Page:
George Como

Male 1859 - 1938  (79 years)


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  • Name George Como  [1
    Born 11 Jan 1859  Ogdensburg, NY Find all individuals with events at this location  [1
    Gender Male 
    Died 16 Jan 1938  Canton, NY Find all individuals with events at this location 
    Person ID I2107  My Genealogy
    Last Modified 3 Jan 2022 

    Father Nelson Como,   b. 18 May 1810, Rouville, Quebec Find all individuals with events at this location,   d. 7 Mar 1887, Ogdensburg, NY Find all individuals with events at this location  (Age 76 years) 
    Relationship natural 
    Mother Marinda Tyrrell,   b. Nov 1834, Cornwall, Ontario Find all individuals with events at this location,   d. 3 May 1910, Ogdensburg, NY Find all individuals with events at this location  (Age ~ 75 years) 
    Relationship natural 
    Married 17 Oct 1854  Ogdensburg, NY Find all individuals with events at this location 
    Family ID F6829  Group Sheet  |  Family Chart

    Family Mary Elizabeth LaFlair,   b. 13 Jan 1884, Ogdensburg, NY Find all individuals with events at this location,   d. 7 Mar 1963, Oswego County, NY Find all individuals with events at this location  (Age 79 years) 
    Married 26 Nov 1898  Ogdensburg, NY Find all individuals with events at this location 
    Children 
     1. Maude May Como,   b. Between 1897 and 1898, Ogdensburg, NY Find all individuals with events at this location,   d. 12 May 1898, Ogdensburg, NY Find all individuals with events at this location  (Age ~ 1 years)  [natural]
     2. infant Como,   b. 16 Jun 1901, Ogdensburg, NY Find all individuals with events at this location,   d. 16 Jul 1901, Ogdensburg, NY Find all individuals with events at this location  (Age 0 years)  [natural]
     3. Wilbert Henry Como,   b. 24 Jan 1905, Ogdensburg, NY Find all individuals with events at this location,   d. 4 Jan 1972, Phoenix, NY Find all individuals with events at this location  (Age 66 years)  [natural]
    Last Modified 3 Jan 2022 
    Family ID F12  Group Sheet  |  Family Chart

  • Notes 
    • - George Como had three children: Maude May, 1891-1898; an unnamed infant who died on day of birth in 1901; and Wilbert, born 1905. In the 1910 census, George and wife Mary LaFlair Como are living with son Wilbert, 5; and indicate they have had three children, only one of whom is still alive. This would imply that Mary is the mother of Maude May, who died May 12, 1898 at, according to the death record, age 7; and of an infant who died on its day of birth, June 16, 1901. Maude May died in May, 1898, while George and Mary were not married until November, 1898. Maude was supposedly 7 years old, so would have been born about 1891. But when Mary married George in November of 1898, she was 14; in 1891, she would have been 7. Since there is no indication George had an earlier wife, and since Mary notes that she had two children who died, I assume an error was made and Maude May was her child, who died not at 7 years of age but either 7 days, or 7 months.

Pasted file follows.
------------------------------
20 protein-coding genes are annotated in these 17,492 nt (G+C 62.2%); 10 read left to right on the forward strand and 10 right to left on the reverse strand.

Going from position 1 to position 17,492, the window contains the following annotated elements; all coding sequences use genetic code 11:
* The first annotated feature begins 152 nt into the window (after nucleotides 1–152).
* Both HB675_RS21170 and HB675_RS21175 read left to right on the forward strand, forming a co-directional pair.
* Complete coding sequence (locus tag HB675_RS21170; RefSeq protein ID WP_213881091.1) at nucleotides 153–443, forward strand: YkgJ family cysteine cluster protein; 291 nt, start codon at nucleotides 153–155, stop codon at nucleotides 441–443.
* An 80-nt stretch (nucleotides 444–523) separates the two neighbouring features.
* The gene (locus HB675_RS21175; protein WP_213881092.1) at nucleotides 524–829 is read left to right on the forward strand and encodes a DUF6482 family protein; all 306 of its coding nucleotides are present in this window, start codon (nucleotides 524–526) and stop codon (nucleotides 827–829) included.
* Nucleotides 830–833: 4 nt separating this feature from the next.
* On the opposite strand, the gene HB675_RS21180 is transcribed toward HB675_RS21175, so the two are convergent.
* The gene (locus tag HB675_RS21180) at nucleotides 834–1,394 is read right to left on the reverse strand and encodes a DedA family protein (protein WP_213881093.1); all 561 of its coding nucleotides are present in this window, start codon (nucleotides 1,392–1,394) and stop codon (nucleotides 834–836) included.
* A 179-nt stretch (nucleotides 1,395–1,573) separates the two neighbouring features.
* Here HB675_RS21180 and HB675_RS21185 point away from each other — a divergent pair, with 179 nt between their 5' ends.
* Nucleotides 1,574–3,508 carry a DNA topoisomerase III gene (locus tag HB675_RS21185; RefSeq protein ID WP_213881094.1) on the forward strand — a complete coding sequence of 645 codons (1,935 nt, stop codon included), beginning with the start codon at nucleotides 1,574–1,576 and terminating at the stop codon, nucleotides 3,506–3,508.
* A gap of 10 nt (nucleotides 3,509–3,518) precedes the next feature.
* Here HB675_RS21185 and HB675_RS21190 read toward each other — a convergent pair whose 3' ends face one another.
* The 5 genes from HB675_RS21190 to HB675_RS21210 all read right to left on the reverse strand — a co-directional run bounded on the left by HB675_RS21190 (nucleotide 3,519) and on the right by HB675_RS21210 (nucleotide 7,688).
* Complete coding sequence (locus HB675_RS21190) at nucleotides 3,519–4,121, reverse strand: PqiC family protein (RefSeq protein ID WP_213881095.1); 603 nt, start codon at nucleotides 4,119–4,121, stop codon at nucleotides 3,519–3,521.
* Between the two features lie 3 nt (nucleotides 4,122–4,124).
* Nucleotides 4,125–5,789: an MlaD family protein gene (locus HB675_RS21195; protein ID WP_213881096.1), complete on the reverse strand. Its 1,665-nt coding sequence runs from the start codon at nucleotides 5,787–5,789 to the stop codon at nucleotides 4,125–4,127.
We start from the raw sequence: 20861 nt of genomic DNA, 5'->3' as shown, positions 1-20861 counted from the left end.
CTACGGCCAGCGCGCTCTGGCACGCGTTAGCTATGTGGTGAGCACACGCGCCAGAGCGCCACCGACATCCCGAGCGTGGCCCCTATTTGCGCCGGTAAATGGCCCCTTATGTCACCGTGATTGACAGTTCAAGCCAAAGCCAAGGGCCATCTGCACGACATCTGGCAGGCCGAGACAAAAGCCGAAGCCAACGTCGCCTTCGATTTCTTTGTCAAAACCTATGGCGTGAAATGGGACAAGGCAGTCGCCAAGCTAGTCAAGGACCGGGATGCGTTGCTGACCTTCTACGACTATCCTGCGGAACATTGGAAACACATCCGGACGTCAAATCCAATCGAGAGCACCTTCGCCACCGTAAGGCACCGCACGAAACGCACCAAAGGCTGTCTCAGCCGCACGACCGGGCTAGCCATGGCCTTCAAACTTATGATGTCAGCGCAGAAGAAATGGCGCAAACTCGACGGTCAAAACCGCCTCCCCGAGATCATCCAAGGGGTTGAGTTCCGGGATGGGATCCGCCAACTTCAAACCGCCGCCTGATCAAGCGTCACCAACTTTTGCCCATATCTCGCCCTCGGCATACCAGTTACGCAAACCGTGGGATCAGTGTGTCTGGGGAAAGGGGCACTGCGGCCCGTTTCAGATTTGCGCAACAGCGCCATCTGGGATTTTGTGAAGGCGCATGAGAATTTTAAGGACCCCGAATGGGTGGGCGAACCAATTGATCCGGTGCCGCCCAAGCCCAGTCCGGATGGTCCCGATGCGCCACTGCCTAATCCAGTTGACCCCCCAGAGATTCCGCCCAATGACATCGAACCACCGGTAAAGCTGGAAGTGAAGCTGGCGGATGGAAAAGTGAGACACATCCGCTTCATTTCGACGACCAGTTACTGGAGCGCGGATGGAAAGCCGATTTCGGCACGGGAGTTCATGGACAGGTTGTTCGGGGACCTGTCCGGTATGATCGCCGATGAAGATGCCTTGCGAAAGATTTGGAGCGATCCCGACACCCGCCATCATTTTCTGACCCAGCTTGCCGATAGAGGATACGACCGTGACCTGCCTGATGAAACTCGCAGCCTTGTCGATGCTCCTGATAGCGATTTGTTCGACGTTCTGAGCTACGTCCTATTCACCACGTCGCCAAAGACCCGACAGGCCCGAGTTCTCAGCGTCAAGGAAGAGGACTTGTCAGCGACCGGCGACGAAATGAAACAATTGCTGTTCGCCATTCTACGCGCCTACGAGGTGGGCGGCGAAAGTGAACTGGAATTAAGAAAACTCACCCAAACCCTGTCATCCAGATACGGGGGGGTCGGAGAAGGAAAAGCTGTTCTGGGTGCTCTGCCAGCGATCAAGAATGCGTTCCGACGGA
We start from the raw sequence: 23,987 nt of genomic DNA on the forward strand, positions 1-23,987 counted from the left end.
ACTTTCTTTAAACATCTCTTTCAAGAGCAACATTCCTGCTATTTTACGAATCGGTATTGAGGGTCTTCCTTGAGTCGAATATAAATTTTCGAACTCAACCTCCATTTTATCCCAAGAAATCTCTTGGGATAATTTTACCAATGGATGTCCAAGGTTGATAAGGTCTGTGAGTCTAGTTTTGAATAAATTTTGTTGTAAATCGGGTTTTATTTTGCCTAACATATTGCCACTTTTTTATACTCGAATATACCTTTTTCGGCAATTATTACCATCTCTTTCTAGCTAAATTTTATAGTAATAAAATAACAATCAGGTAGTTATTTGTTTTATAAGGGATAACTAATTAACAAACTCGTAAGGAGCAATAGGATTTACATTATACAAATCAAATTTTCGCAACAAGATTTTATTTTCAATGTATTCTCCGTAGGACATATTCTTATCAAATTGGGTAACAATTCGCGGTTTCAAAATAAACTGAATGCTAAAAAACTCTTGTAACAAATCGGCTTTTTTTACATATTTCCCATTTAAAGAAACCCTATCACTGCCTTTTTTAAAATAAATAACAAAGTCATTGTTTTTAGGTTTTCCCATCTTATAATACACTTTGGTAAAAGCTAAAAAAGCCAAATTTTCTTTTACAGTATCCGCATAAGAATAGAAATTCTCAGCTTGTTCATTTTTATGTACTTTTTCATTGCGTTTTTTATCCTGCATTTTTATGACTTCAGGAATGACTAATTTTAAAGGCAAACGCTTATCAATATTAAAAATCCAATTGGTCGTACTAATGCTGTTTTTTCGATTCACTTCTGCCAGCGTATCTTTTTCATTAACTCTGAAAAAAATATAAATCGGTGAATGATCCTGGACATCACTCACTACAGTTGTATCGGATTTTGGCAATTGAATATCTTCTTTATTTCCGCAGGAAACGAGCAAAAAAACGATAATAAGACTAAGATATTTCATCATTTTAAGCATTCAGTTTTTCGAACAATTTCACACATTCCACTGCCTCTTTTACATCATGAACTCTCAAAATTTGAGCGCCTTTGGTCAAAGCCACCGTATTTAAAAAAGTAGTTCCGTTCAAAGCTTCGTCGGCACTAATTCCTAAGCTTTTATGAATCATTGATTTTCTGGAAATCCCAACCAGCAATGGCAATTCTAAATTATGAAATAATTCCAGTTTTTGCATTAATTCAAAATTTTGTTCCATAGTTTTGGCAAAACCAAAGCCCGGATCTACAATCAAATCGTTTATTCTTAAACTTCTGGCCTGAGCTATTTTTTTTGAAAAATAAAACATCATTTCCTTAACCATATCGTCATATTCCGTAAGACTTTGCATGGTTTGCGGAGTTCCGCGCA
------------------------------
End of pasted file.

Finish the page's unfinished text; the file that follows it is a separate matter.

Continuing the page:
- Maude May died at 66 Mechanic St. where George and Mary were residing. That address, under the old numbering system, is 1122 Mechanic St., which house was owned 100 years later by Ted Como, who lived in it for eight years. He purchased it from June (Recore) Pelo, who was Earl Como's first cousin and daughter of George Recore, Earl Como's mother Elizabeth (Recore) Como's brother. Ted was unaware of this relationship when he purchased the house in 1972.
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      - 1860 U.S. census, Ogdensburg First Ward: George is 6 months old, is living with parents Nelson and Marinda "Commo", and was born in New York state.

      - 1865 N.Y. State census, Ogdensburg Fourth Ward: George is 4 years old and is living with his parents Nelson and Marinda Como.

      - 1870 U.S. census, Ogdensburg, George is 10 and living with his parents Nelson and Marinda Como.

      - 1880 U.S. cesus, Ogdensburg: George is 20 and living with his parents on Albany Avenue. He works as a laborer and is single. George cannot read or write.

      - Dec., 1892: Daily Journal, Dec. 3, 1892: HORSEWHIPPED IN A JUSTICE'S OFFICE: Some time ago the Board of Health ordered Hazel LaFrance to abate a nuisance on her premises in Market street, and she engaged a man named George Como to do the work necessary to comply with the order. She alleges that she paid him in advance and after the work was completed he demanded $3 more. This she refused to give and Como went before the Board of Health and entered a complaint that the work was performed improperly which led to one of the physicians of the board to require an examination which necessitated doing the work over again at the woman's expense. Como then brought suit against her for the $3. The case came up before Justice of the Peace, Mack, yesterday afternoon, When the case was concluded, and the people were leaving the justice's office, the woman brought out a raw hide, which she had with her, and commenced plying the man with it. She followed him about the office, cutting him on the head and shoulders, without mercy. He escaped to the hall, followed by the infuriated woman, who kept plying him with the whip until he jumped from the head of the stairs. He ran across Ford street and toward the bridge at the top of his speed. The woman then gave herself up to the authorities.